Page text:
I applied for it. When I was expecting to receive my degree within a few months, I wrote to Brookhaven and Chicago, because the work there was somewhat related. And then Schein offered me the job.
DeVorkin:
As a research associate. And was it also $400 a month there?
Koshiba:
I think it was better than that. I think it was something like $480.
DeVorkin:
Okay. By now you've been in the United States just about two years, and I'm curious about what your plans were. Did you feel that you would eventually go back to Japan, or did you want to keep your options open?
Koshiba:
I wasn't really thinking of going back to Japan. I had a very tough life there because of the poverty. My father couldn't get a good job, and I had to help my family.
DeVorkin:
Were you sending money home?
Koshiba:
Once a month I sent $100, because my brother was attending Rikkyo University in Tokyo. I gave the money to my brother before I came to Rochester to pay the university tuition. But this young man spent it on other things. About a year later he wrote to me to the effect that unless I paid this much within this period "I will be kicked out of the university." So I borrowed some money from Mort Kaplon and I sent $100 to my young brother.
DeVorkin:
To pay for his tuition.
Koshiba:
So, for the first few months at Rochester, even though I did receive $400, most of the money went to returning debts. [laughs]
DeVorkin:
Oh, sure. Well now you moved to Chicago, and this is —
Koshiba:
'55.
DeVorkin:
In 1955, July, you became a research associate. Were you working in what you called CASA?
Koshiba:
No. That was much later.
DeVorkin:
Oh, that was much later. What was your role then in Marcel Schein's group in 1955?
Koshiba:
Marcel gave me balloon exposed stacks to analyze, and the first work I did was to determine the chemical abundances in the primary cosmic radiation.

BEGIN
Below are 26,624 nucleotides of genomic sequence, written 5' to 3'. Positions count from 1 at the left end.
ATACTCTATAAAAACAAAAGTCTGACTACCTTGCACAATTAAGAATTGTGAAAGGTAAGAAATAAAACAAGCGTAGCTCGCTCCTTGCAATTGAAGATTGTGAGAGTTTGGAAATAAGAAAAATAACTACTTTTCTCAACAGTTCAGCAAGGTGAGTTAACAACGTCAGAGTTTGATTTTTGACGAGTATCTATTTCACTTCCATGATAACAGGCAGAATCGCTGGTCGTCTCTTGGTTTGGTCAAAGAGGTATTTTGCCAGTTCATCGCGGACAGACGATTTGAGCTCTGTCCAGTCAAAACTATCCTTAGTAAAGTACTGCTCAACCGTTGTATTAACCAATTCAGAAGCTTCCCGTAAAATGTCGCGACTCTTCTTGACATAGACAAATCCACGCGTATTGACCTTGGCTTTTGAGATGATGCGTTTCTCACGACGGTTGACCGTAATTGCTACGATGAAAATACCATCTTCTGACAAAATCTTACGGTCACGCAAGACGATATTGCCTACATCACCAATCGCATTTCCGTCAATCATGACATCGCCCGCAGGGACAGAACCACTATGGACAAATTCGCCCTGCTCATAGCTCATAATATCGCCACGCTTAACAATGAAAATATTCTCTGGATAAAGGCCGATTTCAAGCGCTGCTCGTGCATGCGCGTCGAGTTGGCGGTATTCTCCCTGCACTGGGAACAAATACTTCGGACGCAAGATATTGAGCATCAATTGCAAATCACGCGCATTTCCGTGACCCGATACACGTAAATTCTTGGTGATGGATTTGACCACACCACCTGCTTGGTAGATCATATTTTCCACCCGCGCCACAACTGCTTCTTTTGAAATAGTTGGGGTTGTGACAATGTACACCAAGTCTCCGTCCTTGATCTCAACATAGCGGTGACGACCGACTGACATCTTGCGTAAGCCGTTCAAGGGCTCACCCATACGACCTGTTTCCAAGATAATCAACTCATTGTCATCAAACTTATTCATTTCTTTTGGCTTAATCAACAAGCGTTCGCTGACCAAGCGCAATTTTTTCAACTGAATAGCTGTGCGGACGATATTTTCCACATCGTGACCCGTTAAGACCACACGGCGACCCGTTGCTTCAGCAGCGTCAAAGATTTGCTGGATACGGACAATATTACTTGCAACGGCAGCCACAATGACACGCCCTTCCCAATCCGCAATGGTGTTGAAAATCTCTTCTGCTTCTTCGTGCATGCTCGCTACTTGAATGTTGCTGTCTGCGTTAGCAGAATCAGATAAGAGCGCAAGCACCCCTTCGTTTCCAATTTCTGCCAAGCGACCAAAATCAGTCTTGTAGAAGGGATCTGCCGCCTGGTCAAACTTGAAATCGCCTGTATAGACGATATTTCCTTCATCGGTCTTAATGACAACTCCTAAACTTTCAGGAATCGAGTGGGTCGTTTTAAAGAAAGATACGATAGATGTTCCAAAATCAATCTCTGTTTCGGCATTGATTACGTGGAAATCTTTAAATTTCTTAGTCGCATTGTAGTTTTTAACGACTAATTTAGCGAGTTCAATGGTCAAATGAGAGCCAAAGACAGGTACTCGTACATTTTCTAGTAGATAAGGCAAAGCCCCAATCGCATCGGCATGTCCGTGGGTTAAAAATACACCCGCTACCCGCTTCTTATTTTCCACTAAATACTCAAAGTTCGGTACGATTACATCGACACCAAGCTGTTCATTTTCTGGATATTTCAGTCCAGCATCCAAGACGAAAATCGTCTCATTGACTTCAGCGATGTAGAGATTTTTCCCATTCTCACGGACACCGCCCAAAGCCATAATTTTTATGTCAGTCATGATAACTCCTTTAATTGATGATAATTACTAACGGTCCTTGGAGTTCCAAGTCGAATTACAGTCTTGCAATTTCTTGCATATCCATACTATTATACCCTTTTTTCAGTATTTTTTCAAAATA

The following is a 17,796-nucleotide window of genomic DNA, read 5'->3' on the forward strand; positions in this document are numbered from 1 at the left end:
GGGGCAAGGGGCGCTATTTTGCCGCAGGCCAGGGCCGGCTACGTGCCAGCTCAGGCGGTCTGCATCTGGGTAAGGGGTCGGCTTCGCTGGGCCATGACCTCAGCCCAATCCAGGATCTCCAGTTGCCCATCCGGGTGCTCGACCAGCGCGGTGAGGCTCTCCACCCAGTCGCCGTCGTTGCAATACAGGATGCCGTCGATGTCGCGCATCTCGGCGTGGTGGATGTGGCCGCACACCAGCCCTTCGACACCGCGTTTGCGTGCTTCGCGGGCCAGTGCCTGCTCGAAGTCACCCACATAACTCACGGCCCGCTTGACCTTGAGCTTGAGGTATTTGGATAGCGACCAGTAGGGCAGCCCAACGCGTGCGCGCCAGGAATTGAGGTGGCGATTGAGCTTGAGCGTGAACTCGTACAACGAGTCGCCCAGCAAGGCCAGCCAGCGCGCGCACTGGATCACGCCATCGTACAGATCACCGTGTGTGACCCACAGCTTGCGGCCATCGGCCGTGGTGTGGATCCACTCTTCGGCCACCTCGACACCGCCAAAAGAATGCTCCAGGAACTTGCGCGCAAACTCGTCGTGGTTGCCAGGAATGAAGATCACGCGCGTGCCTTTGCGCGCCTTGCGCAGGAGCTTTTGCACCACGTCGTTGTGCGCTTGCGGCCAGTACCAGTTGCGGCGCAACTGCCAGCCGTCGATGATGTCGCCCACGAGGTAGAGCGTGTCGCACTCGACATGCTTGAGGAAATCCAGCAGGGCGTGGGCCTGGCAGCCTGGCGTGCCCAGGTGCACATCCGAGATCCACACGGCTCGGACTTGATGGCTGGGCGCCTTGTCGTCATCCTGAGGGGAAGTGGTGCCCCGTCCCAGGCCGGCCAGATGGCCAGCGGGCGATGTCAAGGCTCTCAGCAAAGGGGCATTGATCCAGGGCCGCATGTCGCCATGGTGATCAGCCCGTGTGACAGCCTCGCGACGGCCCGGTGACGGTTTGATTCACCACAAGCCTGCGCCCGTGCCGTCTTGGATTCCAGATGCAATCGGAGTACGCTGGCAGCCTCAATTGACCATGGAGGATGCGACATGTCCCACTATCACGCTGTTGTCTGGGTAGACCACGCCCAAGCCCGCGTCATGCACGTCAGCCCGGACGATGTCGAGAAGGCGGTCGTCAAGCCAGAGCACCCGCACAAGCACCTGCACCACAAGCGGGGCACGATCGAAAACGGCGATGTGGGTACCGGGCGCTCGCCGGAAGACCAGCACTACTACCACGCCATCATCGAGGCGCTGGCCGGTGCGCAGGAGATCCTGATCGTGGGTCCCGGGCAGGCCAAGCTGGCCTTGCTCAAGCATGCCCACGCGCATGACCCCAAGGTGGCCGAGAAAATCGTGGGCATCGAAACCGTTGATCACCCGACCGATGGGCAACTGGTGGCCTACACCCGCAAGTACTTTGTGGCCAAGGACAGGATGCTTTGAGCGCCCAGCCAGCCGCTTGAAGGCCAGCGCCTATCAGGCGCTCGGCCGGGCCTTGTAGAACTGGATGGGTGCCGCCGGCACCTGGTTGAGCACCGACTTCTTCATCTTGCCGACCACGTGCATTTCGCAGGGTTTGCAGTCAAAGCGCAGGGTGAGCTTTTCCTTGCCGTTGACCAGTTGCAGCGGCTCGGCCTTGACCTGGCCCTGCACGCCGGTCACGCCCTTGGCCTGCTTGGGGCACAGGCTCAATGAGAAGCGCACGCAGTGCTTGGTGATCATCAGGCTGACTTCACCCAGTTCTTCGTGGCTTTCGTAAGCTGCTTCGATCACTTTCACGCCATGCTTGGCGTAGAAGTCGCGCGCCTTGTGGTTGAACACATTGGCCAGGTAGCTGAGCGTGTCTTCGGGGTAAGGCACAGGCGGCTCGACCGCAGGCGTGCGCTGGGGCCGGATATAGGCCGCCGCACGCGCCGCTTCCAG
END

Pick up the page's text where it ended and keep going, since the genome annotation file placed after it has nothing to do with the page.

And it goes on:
DeVorkin:
Right.
Koshiba:
And through this work, I became acquainted with Chandra.
DeVorkin:
Now, let's review the steps that you talked about last night that brought you to the realization that the carbon-nitrogen-oxygen (CNO) to iron ratio was different from what it was as determined by Suess and Urey —
Koshiba:
Urey. The CNO abundance inversion was later corrected in the cosmic abundance data to conform with our cosmic data. So that wasn't a real problem.
DeVorkin:
It was later corrected?
Koshiba:
Yes. Suess and Urey made a correction later.
DeVorkin:
But based on your data.
Koshiba:
I don't know if it was based on my data, but probably they did analyze the spectroscopic data of the sun. You probably know that in order to determine element abundances you have to use the Saha equation in a very complicated process.
DeVorkin:
Correct. And transition probabilities and a lot of things like that are very difficult to determine.
Koshiba:
Mm-hmm [affirmative].
DeVorkin:
In analyzing the plate stacks, were the techniques that you used in Chicago any different than the techniques at Rochester and, if so, what were they?
Koshiba:
Well, it was rather simple. In Rochester days, I used a method developed by the Bristol people and the Rochester people, what is called delta-ray counting.
DeVorkin:
Delta-ray, yes. Okay.
Koshiba:
However, this method takes a long time.
DeVorkin:
This is with a microscope?
Koshiba:
Mm-hmm [affirmative]. When I moved to Chicago, because I didn't have any group member and only one undergraduate student to help me in the experiment, delta-ray counting is not the method. So I used a really simple technique of what I call gap counting.
DeVorkin:
Gap counting. Yes.
Koshiba:
When the ionization becomes large, the gap on the track becomes smaller. If you make a good, reliable calibration of this gap density, it works as a charge determination of the track.
DeVorkin:
I see. Is this a technique you developed?
Koshiba:
As far as I know, nobody else has used it, unless in a very low energy proton or helium case. Not on heavy elements.
DeVorkin:
This allowed you to correlate plates in the stack better?
Koshiba: